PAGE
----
The Art of the Clickjack Attack

Clickjacking Attacks

Anytime an attack method is used via Facebook you can be assured that it will be big news so when the social network was found to be a tool used in clickjacking attacks it quickly became a topic that everyone was talking about.

On the surface clickjacking , also known as a UI redress attack, is a relatively simple attack. The attacker gets the victim to visit a web page where the code has been exploited to do something harmful.  Of course, attacks are never quite that simple.

The complexities that are involved with a clickjacking attack come from disguising the malicious intent. That is essentially where the name is derived from. The victim is tricked into clicking what they think is a harmless link, the play button on a video, a Facebook “Like” button, a Twitter follow button, etc. In actuality, the web page has another web page that is a transparent layer over the dummy page. When the victim thinks they are clicking on the valid button or link, they are actually performing the activity that the transparent page is directing their browser to do. Essentially, this attack hijacks your browser and/or computer as a result of the click – hence, clickjacking.

What Can Clickjacking Make Me Do?

The simple and honest answer to this question is: whatever the attacker programs it to do. But here are a few examples that show exactly what can happen if you fall victim to a clickjacking attack:

  • The Facebook attack

The most recent attacks involving Facebook trick the victim into watching a video. When they attempt this, the code adds “Likes” to the victim’s Facebook newsfeed in hopes that the spam is spread to the victim’s friends as well so any of the victim’s friends who also click on the link will wind up spamming everyone on their own friends list as well. This helps to perpetuate the attack.

Often times this attack is paired with having the victims fill out surveys or sending them to other sites that generate money for the attacker. The more spam they are able to send out via Clickjack attacks, the more money will potentially make.

  • The Flash attack

No these aren’t quick attacks; it targets a vulnerability in Adobe Flash and is one of the most notorious examples of Clickjacking there was. This attack was launched against the Adobe Flash plugin settings page and caused the page to load into an invisible iframe that allowed the attacker to trick a user into altering the security settings of Flash, giving permission for any Flash animation to utilize the computer’s microphone and camera. In plain English, the attacker could sit back and watch and listen to what you were doing while in front of your computer’s camera and microphone. They didn’t even have to work for the Philadelphia school system to do this.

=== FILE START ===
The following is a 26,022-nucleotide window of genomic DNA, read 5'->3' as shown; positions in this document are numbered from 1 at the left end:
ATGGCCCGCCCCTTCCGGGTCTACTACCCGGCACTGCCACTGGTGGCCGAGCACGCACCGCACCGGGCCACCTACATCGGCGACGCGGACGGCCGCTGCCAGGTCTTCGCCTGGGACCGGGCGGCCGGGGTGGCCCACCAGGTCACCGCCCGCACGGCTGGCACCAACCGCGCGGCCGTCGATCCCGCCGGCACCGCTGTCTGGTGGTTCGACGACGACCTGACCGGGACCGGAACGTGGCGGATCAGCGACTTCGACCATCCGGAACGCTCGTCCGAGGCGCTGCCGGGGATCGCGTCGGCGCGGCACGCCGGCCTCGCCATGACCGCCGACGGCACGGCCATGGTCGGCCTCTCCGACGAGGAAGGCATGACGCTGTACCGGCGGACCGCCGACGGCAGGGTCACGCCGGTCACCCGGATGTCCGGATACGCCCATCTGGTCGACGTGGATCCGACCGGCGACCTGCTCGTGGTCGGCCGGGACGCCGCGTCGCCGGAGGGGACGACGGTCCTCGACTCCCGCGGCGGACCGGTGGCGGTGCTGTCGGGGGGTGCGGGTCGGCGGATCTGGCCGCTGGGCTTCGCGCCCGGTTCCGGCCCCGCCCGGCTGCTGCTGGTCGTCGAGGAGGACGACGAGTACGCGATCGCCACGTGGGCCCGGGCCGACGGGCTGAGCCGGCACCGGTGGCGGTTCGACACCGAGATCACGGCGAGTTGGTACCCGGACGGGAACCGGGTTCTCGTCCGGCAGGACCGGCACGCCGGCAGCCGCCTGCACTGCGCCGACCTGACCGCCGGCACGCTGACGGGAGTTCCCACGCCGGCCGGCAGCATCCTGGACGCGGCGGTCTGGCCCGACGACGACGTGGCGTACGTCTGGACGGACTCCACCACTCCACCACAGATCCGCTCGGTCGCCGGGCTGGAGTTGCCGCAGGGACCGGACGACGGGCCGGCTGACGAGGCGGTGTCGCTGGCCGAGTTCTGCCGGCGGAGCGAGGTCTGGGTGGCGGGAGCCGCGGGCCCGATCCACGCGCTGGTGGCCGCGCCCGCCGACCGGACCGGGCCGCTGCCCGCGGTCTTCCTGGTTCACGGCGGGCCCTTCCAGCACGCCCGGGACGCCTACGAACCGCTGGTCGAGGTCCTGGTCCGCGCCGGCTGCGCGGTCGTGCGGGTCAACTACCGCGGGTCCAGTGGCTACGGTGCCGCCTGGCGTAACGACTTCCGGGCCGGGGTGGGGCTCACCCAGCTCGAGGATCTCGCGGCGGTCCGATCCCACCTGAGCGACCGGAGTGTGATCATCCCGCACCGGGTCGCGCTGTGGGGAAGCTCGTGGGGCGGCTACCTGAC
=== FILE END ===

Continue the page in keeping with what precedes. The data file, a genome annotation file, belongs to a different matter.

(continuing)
• Tricking the user to take action

While these are more proof of concept attacks, they clearly show what else can be achieved by a successful clickjacking attack.

The attacker spams as many email addresses as they can with a link to a video. The victim visits the page with the video but another valid page, for example a product page on, is hidden on top or underneath the “PLAY” button of the video. When the user presses the play button for the video he or she actually “buys” the product from Amazon.

Of course there needs to be a stored cookie for Amazon or a recent login for this to work, but if enough spam is sent out by the attacker odds are they will see some reward from this.

Thwarting Clickjacking Attacks

Facebook has made efforts to not only educate users as to the dangers of clickjacking on their network, but have also instructed users as to how they can remove the spam from their newsfeed by hovering over the right of the post in the newsfeed and clicking on the X to “Remove and unlike” them.

Another option that many people take is to install the NoScript add on for the Firefox browser. This tool only allows activity on web sites that you trust and alerts users to potential threats.

Of course, stopping clickjacking at the source is one of the best avenues to take when fighting it. Since this attack relies on victims clicking on malicious links, one of the primary delivery methods is through email spam. Effectively educating users about spam and using a proven spam fighting solution will go a long way in stopping clickjacking attacks against your users.

Written by Jeff

1 Comment

  1. John Grunwald · May 20, 2011

    It takes all kinds, they say, and that surely applies to spammers as well. Nobody would try a certain kind of spam if somebody didn’t already make a killing off of it. The frustrating part is getting somebody who doesn’t want to take the time to say, add the NoScript add-on and calibrate their settings to run correctly and safely. Not that it is a time-consuming endeavor, but for as much as people click bad links, some don’t want to be bothered by a prompt trying to protect them. Such a shame.

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